Appearance of The largest colored diamond mine in the worldin Argyll in Australia, may be related to The separation of the first supercontinent, Colombia1300 million years ago. This is what a study published in the scientific journal Nature on Tuesday (19) says.
💠 Research reveals that these diamond deposits are located in an area called the Halls Creek Orogen, where the two continents collided and connected one day, 1,800 million years ago.
When the continent collapsed, it was left behind A large amount of pink diamonds.
The mine operated until 2020 and was responsible for production More than 90% of all pink diamonds ever found have been found.
this place He suffered from a lot of pressureIt is the necessary condition for the formation of diamonds in particular Pink, red and brown gemstones.
👉 When the pressure is not severewhich represents the majority of cases, Diamonds are colorless.
The study notes that “diamond formation during supercontinent breakup in rift zones at the edges of ancient continental blocks may be prevalent but has not been sufficiently recognized.”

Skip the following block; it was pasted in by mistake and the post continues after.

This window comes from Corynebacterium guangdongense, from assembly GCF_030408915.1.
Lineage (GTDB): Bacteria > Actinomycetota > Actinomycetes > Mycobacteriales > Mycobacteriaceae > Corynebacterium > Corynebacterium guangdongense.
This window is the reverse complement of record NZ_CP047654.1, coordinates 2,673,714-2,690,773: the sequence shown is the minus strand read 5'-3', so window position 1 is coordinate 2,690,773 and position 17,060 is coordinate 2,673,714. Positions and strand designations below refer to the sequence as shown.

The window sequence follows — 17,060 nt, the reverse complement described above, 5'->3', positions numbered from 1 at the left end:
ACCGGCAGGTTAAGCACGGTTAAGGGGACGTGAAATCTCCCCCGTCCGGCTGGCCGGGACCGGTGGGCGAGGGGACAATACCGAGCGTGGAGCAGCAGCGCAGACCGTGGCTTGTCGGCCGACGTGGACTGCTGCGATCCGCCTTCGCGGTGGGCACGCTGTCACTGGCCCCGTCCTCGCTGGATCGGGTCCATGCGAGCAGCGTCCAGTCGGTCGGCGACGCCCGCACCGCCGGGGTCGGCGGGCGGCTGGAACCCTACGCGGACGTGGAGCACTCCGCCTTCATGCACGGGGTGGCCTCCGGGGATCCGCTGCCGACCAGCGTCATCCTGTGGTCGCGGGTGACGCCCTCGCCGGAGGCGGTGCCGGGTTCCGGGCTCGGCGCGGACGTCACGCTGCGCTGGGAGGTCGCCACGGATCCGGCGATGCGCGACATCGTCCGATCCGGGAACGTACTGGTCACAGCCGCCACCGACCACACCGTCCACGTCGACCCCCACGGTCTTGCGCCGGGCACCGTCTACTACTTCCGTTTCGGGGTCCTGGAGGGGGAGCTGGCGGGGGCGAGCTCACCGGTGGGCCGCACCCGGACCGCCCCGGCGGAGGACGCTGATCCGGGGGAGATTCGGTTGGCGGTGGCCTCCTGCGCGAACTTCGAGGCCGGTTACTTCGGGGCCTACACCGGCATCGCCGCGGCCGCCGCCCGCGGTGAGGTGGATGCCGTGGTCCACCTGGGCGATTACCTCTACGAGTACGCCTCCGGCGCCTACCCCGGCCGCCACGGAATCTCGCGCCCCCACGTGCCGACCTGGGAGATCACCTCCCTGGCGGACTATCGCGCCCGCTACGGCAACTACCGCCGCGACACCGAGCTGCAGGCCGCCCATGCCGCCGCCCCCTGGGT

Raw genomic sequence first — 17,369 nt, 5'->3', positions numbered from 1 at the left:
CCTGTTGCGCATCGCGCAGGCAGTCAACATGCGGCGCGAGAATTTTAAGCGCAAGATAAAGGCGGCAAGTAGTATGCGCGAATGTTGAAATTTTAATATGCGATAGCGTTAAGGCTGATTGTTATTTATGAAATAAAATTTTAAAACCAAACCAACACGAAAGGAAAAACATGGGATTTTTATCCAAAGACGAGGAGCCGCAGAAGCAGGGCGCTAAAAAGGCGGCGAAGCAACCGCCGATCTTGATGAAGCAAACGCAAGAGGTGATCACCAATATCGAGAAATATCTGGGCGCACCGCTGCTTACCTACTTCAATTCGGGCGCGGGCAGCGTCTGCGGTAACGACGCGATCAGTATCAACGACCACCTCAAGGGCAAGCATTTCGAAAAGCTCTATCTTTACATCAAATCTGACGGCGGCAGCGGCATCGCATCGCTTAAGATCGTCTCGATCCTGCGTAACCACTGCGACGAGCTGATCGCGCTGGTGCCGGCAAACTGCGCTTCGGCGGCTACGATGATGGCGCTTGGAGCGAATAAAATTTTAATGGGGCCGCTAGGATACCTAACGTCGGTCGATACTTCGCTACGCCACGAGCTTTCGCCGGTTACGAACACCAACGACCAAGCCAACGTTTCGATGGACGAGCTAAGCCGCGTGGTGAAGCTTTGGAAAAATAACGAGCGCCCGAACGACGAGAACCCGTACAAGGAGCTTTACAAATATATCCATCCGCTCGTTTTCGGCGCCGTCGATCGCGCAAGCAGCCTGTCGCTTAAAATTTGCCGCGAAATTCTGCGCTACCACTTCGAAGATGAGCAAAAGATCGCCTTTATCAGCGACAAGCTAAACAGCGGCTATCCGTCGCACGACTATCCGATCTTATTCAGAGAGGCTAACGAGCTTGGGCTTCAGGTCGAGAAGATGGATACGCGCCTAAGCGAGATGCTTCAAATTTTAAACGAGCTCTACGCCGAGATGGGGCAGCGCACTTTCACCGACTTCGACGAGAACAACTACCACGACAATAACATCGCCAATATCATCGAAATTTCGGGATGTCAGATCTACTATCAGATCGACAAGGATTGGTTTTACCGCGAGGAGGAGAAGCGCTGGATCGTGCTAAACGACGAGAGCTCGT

How are diamonds formed?
Diamonds are made of Crystalline carbonAt a distance of more than 150 kilometers below the surface of the planet.
According to the Western Australian Museum, A Special mechanism for moving diamonds quickly Of rocks originating from the Earth’s mantle to the surface.
If this does not happen quickly, Diamond turns into graphite, the most common form of carbon. This mechanism occurs through volcanic rocks called kimberlite and lamproite.
However, it is still unknown how these deep rocks spread to the surface. The best hypothesis is that the major expansion of the continent is one of the major driving forces for this process.
This discovery, according to the study’s authors, improves science’s understanding of the processes occurring deep within the planet and also of the mechanisms of formation of argyle deposits.
Watch videos about astronomy and space exploration below:
“Incurable thinker. Food aficionado. Subtly charming alcohol scholar. Pop culture advocate.”